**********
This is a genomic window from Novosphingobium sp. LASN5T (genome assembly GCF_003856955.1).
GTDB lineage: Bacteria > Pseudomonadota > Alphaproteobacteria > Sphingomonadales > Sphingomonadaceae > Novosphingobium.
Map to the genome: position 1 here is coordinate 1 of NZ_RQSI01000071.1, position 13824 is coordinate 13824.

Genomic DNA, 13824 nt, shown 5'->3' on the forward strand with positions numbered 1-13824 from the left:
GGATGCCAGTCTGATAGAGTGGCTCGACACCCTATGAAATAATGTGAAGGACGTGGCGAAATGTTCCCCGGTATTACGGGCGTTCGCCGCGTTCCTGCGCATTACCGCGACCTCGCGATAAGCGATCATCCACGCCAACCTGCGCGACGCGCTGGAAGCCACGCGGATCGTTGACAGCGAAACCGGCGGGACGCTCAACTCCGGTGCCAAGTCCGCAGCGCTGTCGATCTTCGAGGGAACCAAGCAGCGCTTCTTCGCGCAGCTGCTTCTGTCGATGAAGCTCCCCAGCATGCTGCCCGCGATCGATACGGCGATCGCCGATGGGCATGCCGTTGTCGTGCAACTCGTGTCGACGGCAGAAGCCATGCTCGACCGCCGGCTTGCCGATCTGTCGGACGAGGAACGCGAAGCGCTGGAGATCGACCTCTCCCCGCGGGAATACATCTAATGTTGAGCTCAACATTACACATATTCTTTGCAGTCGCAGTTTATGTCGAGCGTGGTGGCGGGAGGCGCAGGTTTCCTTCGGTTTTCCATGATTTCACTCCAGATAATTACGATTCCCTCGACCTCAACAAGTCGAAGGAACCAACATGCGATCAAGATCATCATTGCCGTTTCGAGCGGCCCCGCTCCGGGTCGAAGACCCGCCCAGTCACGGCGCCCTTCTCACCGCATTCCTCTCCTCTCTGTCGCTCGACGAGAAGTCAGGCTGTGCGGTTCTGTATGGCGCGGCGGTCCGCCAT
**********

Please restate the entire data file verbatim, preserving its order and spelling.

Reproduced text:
This is a genomic window from Novosphingobium sp. LASN5T (genome assembly GCF_003856955.1).
GTDB lineage: Bacteria > Pseudomonadota > Alphaproteobacteria > Sphingomonadales > Sphingomonadaceae > Novosphingobium.
Map to the genome: position 1 here is coordinate 1 of NZ_RQSI01000071.1, position 13824 is coordinate 13824.

Genomic DNA, 13824 nt, shown 5'->3' on the forward strand with positions numbered 1-13824 from the left:
GGATGCCAGTCTGATAGAGTGGCTCGACACCCTATGAAATAATGTGAAGGACGTGGCGAAATGTTCCCCGGTATTACGGGCGTTCGCCGCGTTCCTGCGCATTACCGCGACCTCGCGATAAGCGATCATCCACGCCAACCTGCGCGACGCGCTGGAAGCCACGCGGATCGTTGACAGCGAAACCGGCGGGACGCTCAACTCCGGTGCCAAGTCCGCAGCGCTGTCGATCTTCGAGGGAACCAAGCAGCGCTTCTTCGCGCAGCTGCTTCTGTCGATGAAGCTCCCCAGCATGCTGCCCGCGATCGATACGGCGATCGCCGATGGGCATGCCGTTGTCGTGCAACTCGTGTCGACGGCAGAAGCCATGCTCGACCGCCGGCTTGCCGATCTGTCGGACGAGGAACGCGAAGCGCTGGAGATCGACCTCTCCCCGCGGGAATACATCTAATGTTGAGCTCAACATTACACATATTCTTTGCAGTCGCAGTTTATGTCGAGCGTGGTGGCGGGAGGCGCAGGTTTCCTTCGGTTTTCCATGATTTCACTCCAGATAATTACGATTCCCTCGACCTCAACAAGTCGAAGGAACCAACATGCGATCAAGATCATCATTGCCGTTTCGAGCGGCCCCGCTCCGGGTCGAAGACCCGCCCAGTCACGGCGCCCTTCTCACCGCATTCCTCTCCTCTCTGTCGCTCGACGAGAAGTCAGGCTGTGCGGTTCTGTATGGCGCGGCGGTCCGCCAT